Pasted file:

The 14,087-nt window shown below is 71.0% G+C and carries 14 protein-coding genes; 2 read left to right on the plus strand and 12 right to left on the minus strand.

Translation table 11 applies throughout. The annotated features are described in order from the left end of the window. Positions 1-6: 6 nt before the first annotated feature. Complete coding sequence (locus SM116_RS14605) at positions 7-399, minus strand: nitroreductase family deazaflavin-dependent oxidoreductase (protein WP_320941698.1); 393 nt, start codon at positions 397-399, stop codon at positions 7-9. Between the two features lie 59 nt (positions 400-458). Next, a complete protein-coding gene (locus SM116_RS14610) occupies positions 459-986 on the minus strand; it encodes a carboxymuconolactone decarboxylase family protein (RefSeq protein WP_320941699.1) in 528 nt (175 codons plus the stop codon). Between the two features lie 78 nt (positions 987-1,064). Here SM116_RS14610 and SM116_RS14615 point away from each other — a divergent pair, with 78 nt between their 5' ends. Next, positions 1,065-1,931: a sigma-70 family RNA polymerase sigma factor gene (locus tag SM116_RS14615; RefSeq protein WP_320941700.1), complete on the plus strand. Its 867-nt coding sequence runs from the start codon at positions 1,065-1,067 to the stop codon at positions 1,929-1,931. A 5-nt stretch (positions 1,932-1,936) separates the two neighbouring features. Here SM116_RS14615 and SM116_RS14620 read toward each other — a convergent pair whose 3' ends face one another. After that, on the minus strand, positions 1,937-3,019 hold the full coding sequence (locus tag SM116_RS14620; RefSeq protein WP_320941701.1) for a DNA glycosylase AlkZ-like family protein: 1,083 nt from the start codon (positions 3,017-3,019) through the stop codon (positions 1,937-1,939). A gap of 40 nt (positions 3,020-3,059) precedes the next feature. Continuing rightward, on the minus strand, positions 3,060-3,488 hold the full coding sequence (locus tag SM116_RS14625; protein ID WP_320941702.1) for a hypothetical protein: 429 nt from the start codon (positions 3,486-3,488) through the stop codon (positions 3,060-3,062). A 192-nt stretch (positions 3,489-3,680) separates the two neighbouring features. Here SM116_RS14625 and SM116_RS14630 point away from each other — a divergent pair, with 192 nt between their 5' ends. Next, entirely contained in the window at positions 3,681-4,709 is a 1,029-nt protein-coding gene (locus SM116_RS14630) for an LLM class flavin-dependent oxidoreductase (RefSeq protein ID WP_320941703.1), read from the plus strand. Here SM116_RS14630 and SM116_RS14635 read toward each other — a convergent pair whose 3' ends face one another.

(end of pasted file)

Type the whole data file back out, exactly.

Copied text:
The 14,087-nt window shown below is 71.0% G+C and carries 14 protein-coding genes; 2 read left to right on the plus strand and 12 right to left on the minus strand.

Translation table 11 applies throughout. The annotated features are described in order from the left end of the window. Positions 1-6: 6 nt before the first annotated feature. Complete coding sequence (locus SM116_RS14605) at positions 7-399, minus strand: nitroreductase family deazaflavin-dependent oxidoreductase (protein WP_320941698.1); 393 nt, start codon at positions 397-399, stop codon at positions 7-9. Between the two features lie 59 nt (positions 400-458). Next, a complete protein-coding gene (locus SM116_RS14610) occupies positions 459-986 on the minus strand; it encodes a carboxymuconolactone decarboxylase family protein (RefSeq protein WP_320941699.1) in 528 nt (175 codons plus the stop codon). Between the two features lie 78 nt (positions 987-1,064). Here SM116_RS14610 and SM116_RS14615 point away from each other — a divergent pair, with 78 nt between their 5' ends. Next, positions 1,065-1,931: a sigma-70 family RNA polymerase sigma factor gene (locus tag SM116_RS14615; RefSeq protein WP_320941700.1), complete on the plus strand. Its 867-nt coding sequence runs from the start codon at positions 1,065-1,067 to the stop codon at positions 1,929-1,931. A 5-nt stretch (positions 1,932-1,936) separates the two neighbouring features. Here SM116_RS14615 and SM116_RS14620 read toward each other — a convergent pair whose 3' ends face one another. After that, on the minus strand, positions 1,937-3,019 hold the full coding sequence (locus tag SM116_RS14620; RefSeq protein WP_320941701.1) for a DNA glycosylase AlkZ-like family protein: 1,083 nt from the start codon (positions 3,017-3,019) through the stop codon (positions 1,937-1,939). A gap of 40 nt (positions 3,020-3,059) precedes the next feature. Continuing rightward, on the minus strand, positions 3,060-3,488 hold the full coding sequence (locus tag SM116_RS14625; protein ID WP_320941702.1) for a hypothetical protein: 429 nt from the start codon (positions 3,486-3,488) through the stop codon (positions 3,060-3,062). A 192-nt stretch (positions 3,489-3,680) separates the two neighbouring features. Here SM116_RS14625 and SM116_RS14630 point away from each other — a divergent pair, with 192 nt between their 5' ends. Next, entirely contained in the window at positions 3,681-4,709 is a 1,029-nt protein-coding gene (locus SM116_RS14630) for an LLM class flavin-dependent oxidoreductase (RefSeq protein ID WP_320941703.1), read from the plus strand. Here SM116_RS14630 and SM116_RS14635 read toward each other — a convergent pair whose 3' ends face one another.